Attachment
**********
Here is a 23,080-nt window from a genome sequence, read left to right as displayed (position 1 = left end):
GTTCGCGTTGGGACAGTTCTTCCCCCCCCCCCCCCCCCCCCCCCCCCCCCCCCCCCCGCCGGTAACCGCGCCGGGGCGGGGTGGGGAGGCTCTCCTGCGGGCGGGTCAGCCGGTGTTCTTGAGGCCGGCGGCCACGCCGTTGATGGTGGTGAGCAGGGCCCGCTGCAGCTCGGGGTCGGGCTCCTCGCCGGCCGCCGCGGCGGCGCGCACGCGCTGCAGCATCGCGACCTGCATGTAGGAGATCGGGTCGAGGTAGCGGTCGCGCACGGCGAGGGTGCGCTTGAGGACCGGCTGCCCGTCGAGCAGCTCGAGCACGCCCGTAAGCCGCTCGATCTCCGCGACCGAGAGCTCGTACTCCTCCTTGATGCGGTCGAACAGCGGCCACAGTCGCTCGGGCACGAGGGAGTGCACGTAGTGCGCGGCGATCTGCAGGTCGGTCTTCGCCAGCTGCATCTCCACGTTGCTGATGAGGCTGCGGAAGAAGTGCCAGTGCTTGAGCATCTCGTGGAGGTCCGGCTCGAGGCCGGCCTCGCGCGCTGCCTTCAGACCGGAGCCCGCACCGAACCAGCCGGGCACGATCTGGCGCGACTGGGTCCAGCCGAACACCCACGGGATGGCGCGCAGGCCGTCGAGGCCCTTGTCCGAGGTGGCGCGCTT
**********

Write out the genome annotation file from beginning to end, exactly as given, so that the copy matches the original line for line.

Here is a 23,080-nt window from a genome sequence, read left to right as displayed (position 1 = left end):
GTTCGCGTTGGGACAGTTCTTCCCCCCCCCCCCCCCCCCCCCCCCCCCCCCCCCCCCGCCGGTAACCGCGCCGGGGCGGGGTGGGGAGGCTCTCCTGCGGGCGGGTCAGCCGGTGTTCTTGAGGCCGGCGGCCACGCCGTTGATGGTGGTGAGCAGGGCCCGCTGCAGCTCGGGGTCGGGCTCCTCGCCGGCCGCCGCGGCGGCGCGCACGCGCTGCAGCATCGCGACCTGCATGTAGGAGATCGGGTCGAGGTAGCGGTCGCGCACGGCGAGGGTGCGCTTGAGGACCGGCTGCCCGTCGAGCAGCTCGAGCACGCCCGTAAGCCGCTCGATCTCCGCGACCGAGAGCTCGTACTCCTCCTTGATGCGGTCGAACAGCGGCCACAGTCGCTCGGGCACGAGGGAGTGCACGTAGTGCGCGGCGATCTGCAGGTCGGTCTTCGCCAGCTGCATCTCCACGTTGCTGATGAGGCTGCGGAAGAAGTGCCAGTGCTTGAGCATCTCGTGGAGGTCCGGCTCGAGGCCGGCCTCGCGCGCTGCCTTCAGACCGGAGCCCGCACCGAACCAGCCGGGCACGATCTGGCGCGACTGGGTCCAGCCGAACACCCACGGGATGGCGCGCAGGCCGTCGAGGCCCTTGTCCGAGGTGGCGCGCTT